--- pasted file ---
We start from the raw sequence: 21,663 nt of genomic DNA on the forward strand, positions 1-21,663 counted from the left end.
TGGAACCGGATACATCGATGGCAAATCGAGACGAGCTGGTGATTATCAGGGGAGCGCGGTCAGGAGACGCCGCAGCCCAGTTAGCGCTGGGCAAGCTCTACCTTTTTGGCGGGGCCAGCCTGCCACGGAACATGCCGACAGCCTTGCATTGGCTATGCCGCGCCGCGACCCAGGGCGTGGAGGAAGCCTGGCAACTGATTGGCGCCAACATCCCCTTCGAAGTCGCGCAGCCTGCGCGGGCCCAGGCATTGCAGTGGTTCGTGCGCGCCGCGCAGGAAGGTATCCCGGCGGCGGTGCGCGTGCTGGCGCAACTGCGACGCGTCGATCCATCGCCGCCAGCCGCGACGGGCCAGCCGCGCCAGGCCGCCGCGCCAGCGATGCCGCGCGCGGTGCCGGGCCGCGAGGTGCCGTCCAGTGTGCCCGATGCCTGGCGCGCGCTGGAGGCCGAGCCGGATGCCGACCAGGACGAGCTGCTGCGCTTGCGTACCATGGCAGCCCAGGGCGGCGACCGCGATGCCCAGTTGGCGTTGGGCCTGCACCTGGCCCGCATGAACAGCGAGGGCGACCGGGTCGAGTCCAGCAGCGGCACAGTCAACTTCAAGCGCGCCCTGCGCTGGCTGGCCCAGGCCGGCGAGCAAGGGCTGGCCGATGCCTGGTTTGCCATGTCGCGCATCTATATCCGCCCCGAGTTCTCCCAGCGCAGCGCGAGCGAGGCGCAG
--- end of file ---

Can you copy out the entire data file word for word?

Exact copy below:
We start from the raw sequence: 21,663 nt of genomic DNA on the forward strand, positions 1-21,663 counted from the left end.
TGGAACCGGATACATCGATGGCAAATCGAGACGAGCTGGTGATTATCAGGGGAGCGCGGTCAGGAGACGCCGCAGCCCAGTTAGCGCTGGGCAAGCTCTACCTTTTTGGCGGGGCCAGCCTGCCACGGAACATGCCGACAGCCTTGCATTGGCTATGCCGCGCCGCGACCCAGGGCGTGGAGGAAGCCTGGCAACTGATTGGCGCCAACATCCCCTTCGAAGTCGCGCAGCCTGCGCGGGCCCAGGCATTGCAGTGGTTCGTGCGCGCCGCGCAGGAAGGTATCCCGGCGGCGGTGCGCGTGCTGGCGCAACTGCGACGCGTCGATCCATCGCCGCCAGCCGCGACGGGCCAGCCGCGCCAGGCCGCCGCGCCAGCGATGCCGCGCGCGGTGCCGGGCCGCGAGGTGCCGTCCAGTGTGCCCGATGCCTGGCGCGCGCTGGAGGCCGAGCCGGATGCCGACCAGGACGAGCTGCTGCGCTTGCGTACCATGGCAGCCCAGGGCGGCGACCGCGATGCCCAGTTGGCGTTGGGCCTGCACCTGGCCCGCATGAACAGCGAGGGCGACCGGGTCGAGTCCAGCAGCGGCACAGTCAACTTCAAGCGCGCCCTGCGCTGGCTGGCCCAGGCCGGCGAGCAAGGGCTGGCCGATGCCTGGTTTGCCATGTCGCGCATCTATATCCGCCCCGAGTTCTCCCAGCGCAGCGCGAGCGAGGCGCAG